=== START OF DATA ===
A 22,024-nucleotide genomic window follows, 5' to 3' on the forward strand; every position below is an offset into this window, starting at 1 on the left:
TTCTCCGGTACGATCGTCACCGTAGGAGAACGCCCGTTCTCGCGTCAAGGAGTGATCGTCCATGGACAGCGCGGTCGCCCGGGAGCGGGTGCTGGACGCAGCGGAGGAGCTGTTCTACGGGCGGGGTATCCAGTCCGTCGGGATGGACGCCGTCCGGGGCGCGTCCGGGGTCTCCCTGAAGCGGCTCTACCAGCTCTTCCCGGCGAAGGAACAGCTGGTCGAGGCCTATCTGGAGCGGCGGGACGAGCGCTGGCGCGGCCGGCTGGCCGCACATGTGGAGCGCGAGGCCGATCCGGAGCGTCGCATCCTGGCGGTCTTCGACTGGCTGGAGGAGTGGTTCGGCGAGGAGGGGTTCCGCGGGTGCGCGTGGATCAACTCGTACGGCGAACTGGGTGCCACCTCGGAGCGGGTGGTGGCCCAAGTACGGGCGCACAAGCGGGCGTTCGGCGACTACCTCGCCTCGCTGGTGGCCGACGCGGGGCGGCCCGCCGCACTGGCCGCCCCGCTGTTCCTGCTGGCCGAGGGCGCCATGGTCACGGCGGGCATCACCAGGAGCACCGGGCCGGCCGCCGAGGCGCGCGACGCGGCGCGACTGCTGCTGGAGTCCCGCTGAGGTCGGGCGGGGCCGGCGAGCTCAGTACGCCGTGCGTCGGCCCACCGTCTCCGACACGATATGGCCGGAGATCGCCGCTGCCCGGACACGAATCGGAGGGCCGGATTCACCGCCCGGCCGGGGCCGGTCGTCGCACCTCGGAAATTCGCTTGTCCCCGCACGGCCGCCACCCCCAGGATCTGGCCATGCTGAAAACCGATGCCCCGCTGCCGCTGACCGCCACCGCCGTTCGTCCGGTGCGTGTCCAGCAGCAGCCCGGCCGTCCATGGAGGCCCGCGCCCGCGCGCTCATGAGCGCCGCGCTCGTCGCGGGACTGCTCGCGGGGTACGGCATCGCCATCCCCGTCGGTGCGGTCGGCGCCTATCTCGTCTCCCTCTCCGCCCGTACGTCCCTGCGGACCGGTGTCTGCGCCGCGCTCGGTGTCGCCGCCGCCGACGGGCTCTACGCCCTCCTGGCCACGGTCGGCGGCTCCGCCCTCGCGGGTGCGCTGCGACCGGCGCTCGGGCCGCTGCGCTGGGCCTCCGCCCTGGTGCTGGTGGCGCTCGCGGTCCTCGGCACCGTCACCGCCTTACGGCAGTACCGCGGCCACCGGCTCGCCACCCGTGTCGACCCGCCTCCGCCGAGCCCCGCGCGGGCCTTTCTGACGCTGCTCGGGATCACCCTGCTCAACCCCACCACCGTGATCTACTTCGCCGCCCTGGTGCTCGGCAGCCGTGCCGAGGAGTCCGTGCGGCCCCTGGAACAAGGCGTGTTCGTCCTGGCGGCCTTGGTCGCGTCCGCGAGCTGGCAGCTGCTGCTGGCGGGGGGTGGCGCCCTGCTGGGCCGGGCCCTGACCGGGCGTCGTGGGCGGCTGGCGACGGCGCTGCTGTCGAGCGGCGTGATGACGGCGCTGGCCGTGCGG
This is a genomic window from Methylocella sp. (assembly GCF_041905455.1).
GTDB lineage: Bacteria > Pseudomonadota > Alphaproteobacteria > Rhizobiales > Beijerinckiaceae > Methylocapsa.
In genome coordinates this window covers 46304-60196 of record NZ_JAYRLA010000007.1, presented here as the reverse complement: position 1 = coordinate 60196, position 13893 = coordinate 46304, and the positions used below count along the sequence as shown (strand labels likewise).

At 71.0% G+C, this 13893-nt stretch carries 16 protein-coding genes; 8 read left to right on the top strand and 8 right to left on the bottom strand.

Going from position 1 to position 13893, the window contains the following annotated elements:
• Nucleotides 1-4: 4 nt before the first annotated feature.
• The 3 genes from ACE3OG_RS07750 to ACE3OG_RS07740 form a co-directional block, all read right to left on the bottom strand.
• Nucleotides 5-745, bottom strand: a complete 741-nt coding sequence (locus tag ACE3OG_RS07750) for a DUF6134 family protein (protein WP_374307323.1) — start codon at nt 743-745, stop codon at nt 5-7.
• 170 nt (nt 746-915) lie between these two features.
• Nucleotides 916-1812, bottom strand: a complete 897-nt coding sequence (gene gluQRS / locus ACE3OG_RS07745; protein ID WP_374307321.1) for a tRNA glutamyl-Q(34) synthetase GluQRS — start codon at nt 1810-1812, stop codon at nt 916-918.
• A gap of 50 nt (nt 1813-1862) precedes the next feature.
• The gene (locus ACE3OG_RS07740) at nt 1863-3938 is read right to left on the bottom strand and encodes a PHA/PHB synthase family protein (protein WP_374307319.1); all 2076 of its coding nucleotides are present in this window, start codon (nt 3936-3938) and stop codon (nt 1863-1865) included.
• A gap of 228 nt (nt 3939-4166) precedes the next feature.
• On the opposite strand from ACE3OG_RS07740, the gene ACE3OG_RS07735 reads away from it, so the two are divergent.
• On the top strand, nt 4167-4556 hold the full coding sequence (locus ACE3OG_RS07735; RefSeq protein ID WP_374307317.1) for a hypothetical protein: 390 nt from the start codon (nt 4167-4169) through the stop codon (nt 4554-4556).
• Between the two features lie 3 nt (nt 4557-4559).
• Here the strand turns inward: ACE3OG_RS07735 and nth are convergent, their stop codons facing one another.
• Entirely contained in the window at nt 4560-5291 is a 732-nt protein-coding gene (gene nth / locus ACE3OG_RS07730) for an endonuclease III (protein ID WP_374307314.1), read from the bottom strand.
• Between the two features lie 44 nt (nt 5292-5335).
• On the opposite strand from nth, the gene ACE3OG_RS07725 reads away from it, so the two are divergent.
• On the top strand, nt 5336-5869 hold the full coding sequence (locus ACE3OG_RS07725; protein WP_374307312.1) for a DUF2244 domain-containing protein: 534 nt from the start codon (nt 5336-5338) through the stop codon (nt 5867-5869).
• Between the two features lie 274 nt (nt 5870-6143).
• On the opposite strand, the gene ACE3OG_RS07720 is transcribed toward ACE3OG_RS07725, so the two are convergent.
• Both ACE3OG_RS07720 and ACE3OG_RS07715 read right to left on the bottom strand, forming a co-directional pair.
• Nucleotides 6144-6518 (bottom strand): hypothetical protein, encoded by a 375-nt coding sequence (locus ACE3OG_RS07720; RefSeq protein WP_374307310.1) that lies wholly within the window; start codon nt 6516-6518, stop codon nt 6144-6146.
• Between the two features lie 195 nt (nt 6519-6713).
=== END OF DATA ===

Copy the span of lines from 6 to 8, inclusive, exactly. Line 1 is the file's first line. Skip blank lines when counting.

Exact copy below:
At 71.0% G+C, this 13893-nt stretch carries 16 protein-coding genes; 8 read left to right on the top strand and 8 right to left on the bottom strand.

Going from position 1 to position 13893, the window contains the following annotated elements:
• Nucleotides 1-4: 4 nt before the first annotated feature.